Up front: October 2013
That the 2013 General Assembly was historic cannot be denied, so it was only fitting that we assembled a team of veteran journalists to assess its handiwork and provide some per- spective on what the honorables had wrought as it relates to business. But it was not until I tallied these four guys’ tenure covering Tar Heel commerce, politics and government that it struck me: Their 116 years of experience, if laid out in a long line, would stretch back to 1897. That’s when Daniel L. Russell took office. He was North Carolina’s last Republican governor until Jim Holshouser was elected 75 years later. Adding mine to that line takes it back to before the Civil War, nearly to the date the GOP became a national party.
Except for three years in the Army and one doing public relations for the Association of American Railroads, Jack Betts has covered local, state and national politics since 1968. His jobs included Washington correspondent, Raleigh bureau chief, editorial writer and columnist, primarily for the Greensboro Daily News and The Charlotte Observer, where he retired in 2011 as associate editor. He also edited N.C. Insight for the North Carolina Center for Public Policy Research and was inducted into the North Carolina Journalism Hall of Fame in 2006. Who better to trace how a half-century’s agenda for economic development has suddenly shifted (page 54)?
When he was but a wee wonk, John Hood was writing for national conservative journals, and he launched his newspaper column about state policy and politics in 1987, two years before going to work with the John Locke Foundation. He’s its president and chairman, which gives him special insight into what’s going on in Raleigh. (Art Pope, whose family’s foundation is the think tank’s primary benefactor, is Gov. Pat McCrory’s budget director.) You may want to reassess your opinion as to the session’s winners and losers after reading his piece, which begins on page 57.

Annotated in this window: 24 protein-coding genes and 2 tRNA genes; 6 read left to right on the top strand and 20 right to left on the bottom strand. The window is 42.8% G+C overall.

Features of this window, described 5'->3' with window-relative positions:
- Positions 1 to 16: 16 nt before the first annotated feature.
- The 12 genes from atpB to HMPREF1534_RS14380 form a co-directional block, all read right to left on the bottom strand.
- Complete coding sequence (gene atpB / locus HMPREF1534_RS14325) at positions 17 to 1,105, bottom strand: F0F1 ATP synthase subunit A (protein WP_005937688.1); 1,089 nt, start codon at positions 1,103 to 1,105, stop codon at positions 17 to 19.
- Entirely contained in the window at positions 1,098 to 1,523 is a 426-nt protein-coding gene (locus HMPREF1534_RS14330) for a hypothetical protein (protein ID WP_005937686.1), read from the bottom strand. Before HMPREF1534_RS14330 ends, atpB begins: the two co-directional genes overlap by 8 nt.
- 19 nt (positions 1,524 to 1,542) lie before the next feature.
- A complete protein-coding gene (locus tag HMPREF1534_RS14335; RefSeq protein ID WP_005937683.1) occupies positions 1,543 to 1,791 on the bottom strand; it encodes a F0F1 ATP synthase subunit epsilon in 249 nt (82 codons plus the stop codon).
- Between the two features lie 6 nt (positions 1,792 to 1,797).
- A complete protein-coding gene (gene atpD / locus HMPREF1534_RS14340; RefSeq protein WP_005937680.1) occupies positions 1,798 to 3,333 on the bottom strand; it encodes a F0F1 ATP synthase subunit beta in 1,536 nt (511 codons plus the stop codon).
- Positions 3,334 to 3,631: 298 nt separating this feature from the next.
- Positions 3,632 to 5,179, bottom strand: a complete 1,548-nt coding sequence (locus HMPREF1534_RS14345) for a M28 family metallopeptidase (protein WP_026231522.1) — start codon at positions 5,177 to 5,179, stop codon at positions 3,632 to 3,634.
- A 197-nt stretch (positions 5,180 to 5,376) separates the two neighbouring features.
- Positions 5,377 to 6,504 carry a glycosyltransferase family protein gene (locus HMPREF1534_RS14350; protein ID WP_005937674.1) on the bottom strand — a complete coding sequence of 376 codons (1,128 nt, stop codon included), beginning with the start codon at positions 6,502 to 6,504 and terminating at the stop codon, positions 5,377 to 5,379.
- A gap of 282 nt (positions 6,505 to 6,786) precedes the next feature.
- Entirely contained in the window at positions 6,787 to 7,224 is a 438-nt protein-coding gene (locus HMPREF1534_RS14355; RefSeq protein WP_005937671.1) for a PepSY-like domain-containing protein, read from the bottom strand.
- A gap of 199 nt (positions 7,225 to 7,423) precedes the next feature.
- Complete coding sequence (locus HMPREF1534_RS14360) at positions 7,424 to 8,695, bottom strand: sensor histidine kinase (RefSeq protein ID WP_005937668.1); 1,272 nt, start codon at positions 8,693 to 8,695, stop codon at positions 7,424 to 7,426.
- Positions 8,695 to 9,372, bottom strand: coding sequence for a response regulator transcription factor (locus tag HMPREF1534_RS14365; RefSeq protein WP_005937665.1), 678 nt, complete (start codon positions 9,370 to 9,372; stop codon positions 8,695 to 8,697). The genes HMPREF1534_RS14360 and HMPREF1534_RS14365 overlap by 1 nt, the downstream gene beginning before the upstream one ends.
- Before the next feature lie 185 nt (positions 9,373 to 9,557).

In 22 years with the Winston-Salem Journal, Ken Otterbourg was a business reporter and editor, covered state government from its Raleigh bureau and later became the paper’s managing editor. Now a freelance writer, his work appears in Fortune and other national publications. He’s always been interested in advertising, so he jumped at the chance to mull the value of the state’s brand, which the governor says needs fixing. See page 60 for his views on how to do it.
Scott Mooneyham has covered politics for 25 years, the last 16 in Raleigh with The Associated Press and now as editor of The Insider, the multimedia news service that focuses on state government. But he had never seen anything like this session, which made picking the 10 most important pieces of business-related legislation to come out of it especially challenging. Turn to page 52 to compare his choices with yours.
The work of this crew is no stranger to readers of this magazine. John, Scott and Ken are contributing editors, John and Scott writing monthly columns, as Jack once did. Their wealth of experience provides the kind of in-depth insight that has long been Business North Carolina’s specialty.